• Allow refrigerated cheese to come to room temp before serving for best appearance and meltability.
  • Grate cheese just before serving to maximize fresh flavor.
  • Combine cheeses when melting to balance sharpness, creaminess, and stretch.

With proper handling, restaurants can maintain the highest quality of both imported Mexican cheeses and domestic varieties.

Queso Options for Home Cooks

While restaurants have access to specialty cheese importers, home cooks can still create delicious queso using cheeses from their local grocery store:

For Queso Dip:

  • Velveeta – For smooth, creamy texture
  • White American cheese – For milky, melty base
  • Monterey Jack – For melty, mild tang
  • Cheddar – For subtly sharp bite

For Enchiladas:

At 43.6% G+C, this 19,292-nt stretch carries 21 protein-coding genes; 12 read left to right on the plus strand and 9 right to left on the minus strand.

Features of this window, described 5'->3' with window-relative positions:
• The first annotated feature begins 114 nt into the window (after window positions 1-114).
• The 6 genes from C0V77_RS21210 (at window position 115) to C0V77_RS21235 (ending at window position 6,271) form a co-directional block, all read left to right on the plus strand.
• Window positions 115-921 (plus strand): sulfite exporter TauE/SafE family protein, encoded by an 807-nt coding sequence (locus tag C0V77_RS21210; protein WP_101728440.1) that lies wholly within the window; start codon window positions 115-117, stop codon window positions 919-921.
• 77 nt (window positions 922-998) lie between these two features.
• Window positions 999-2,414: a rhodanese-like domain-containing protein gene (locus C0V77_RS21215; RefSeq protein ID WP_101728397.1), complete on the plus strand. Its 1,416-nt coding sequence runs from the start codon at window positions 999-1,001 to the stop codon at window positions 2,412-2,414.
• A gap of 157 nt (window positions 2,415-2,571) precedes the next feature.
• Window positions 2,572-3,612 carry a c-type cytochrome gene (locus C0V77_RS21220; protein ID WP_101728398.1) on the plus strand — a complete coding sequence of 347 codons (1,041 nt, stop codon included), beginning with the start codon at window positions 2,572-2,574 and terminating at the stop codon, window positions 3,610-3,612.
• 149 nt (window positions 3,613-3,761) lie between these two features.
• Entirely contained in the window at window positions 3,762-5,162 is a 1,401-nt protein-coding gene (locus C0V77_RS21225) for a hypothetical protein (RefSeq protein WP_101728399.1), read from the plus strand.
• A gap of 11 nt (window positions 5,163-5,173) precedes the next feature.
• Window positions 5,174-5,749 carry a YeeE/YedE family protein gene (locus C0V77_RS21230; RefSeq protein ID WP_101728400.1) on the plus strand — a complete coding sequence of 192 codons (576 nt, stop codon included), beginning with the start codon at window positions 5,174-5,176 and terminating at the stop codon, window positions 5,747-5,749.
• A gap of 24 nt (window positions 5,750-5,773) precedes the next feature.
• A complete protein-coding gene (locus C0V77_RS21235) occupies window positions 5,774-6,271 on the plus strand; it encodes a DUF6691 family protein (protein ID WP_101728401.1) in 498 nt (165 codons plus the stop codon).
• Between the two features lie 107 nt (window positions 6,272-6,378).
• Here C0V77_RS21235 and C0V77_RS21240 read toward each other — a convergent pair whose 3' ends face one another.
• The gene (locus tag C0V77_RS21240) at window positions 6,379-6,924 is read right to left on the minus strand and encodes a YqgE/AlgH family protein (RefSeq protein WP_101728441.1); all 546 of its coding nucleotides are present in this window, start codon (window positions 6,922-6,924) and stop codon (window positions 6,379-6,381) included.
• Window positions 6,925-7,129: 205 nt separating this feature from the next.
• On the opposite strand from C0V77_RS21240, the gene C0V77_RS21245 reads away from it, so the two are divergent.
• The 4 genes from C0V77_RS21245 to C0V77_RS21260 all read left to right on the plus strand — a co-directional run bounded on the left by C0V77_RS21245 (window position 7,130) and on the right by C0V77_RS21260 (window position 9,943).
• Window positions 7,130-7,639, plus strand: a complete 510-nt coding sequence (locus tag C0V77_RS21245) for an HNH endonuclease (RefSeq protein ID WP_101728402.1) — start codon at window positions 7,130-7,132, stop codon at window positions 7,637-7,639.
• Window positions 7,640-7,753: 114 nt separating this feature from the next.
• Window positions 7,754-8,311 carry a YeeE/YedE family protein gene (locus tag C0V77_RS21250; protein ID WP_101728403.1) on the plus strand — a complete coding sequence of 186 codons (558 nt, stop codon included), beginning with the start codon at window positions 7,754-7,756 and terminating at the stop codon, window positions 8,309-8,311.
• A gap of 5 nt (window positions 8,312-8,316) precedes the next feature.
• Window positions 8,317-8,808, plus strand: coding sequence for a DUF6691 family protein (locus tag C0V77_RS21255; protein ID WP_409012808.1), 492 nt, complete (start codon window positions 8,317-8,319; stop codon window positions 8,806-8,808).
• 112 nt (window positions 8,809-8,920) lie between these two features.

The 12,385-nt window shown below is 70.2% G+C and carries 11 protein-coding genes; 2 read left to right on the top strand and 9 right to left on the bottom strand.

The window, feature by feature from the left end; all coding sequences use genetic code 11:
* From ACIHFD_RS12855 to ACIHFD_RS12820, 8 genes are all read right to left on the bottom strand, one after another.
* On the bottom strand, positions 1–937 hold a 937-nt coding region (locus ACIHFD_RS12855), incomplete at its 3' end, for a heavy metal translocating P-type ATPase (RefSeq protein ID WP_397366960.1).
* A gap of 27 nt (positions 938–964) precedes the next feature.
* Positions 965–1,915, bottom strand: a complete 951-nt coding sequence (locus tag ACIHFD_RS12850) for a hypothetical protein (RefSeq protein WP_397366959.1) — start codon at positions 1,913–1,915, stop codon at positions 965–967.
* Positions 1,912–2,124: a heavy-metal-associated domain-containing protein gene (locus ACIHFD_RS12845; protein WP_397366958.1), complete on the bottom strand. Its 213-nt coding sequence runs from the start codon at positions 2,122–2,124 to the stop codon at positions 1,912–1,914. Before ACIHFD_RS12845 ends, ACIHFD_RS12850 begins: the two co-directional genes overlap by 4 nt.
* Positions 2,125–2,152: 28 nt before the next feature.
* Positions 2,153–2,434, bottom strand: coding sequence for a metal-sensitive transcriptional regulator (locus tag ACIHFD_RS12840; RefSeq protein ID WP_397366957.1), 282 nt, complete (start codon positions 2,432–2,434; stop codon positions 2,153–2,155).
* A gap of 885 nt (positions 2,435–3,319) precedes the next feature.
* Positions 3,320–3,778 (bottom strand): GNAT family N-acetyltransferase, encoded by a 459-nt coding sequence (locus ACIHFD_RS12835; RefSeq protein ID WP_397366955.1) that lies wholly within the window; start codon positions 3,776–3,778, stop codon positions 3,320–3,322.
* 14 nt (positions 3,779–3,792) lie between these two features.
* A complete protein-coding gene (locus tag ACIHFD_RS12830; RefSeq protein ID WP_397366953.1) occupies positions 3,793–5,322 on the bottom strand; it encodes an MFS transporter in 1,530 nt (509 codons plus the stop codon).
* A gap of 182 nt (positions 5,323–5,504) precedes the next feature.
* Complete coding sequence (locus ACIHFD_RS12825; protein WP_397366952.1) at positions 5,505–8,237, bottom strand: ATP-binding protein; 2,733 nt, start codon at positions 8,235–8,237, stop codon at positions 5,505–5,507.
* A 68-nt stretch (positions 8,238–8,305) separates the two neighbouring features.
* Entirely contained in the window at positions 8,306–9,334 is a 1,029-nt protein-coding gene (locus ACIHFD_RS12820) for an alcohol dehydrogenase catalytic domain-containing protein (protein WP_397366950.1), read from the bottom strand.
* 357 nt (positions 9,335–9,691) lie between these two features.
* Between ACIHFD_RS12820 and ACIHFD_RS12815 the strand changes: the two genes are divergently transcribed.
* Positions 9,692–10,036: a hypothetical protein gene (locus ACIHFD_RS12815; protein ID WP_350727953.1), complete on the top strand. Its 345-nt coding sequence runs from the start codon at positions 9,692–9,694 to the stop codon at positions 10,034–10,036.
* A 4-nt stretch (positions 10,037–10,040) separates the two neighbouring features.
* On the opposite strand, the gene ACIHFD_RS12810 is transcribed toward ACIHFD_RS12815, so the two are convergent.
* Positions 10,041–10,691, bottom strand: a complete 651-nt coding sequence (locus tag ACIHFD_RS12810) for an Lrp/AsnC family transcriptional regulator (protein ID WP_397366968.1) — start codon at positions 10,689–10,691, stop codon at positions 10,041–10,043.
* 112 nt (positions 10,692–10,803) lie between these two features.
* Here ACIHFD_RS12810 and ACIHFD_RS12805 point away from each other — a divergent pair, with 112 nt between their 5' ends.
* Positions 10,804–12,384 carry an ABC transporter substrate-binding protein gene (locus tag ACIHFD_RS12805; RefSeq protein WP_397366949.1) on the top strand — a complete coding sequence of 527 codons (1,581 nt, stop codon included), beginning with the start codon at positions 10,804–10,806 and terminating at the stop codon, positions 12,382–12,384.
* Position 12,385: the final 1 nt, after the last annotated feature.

• Oaxaca – For melting and stretching
  • Asadero – For melting and mild flavor
  • Cotija – For crumbly texture
  • Feta – For crumbly, tangy flavor

With a combination of melting cheeses and crumbled cheeses, home cooks can create flavorful queso dips and enchiladas.

In Conclusion

Queso has become an appetizer staple at Mexican restaurants. To make smooth queso dip, many restaurants rely on American favorites like Velveeta, white American, Monterey Jack, and cheddar for their melting properties. For dishes like enchiladas, authentic cheeses like Oaxaca, Cotija, and Chihuahua create distinctive textures and flavors. These cheeses are imported directly from Mexico or sourced through specialty distributors. With proper storage and handling, restaurants can maintain optimum cheese quality. While home cooks may not have access to the same artisanal cheeses, combining grocery store varieties makes it possible to create delicious queso right at home.

Share your love
Bill Kalkumnerd
Bill Kalkumnerd

I am Bill, I am the Owner of HappySpicyHour, a website devoted to spicy food lovers like me. Ramen and Som-tum (Papaya Salad) are two of my favorite spicy dishes. Spicy food is more than a passion for me - it's my life! For more information about this site Click

Leave a Reply

Your email address will not be published. Required fields are marked *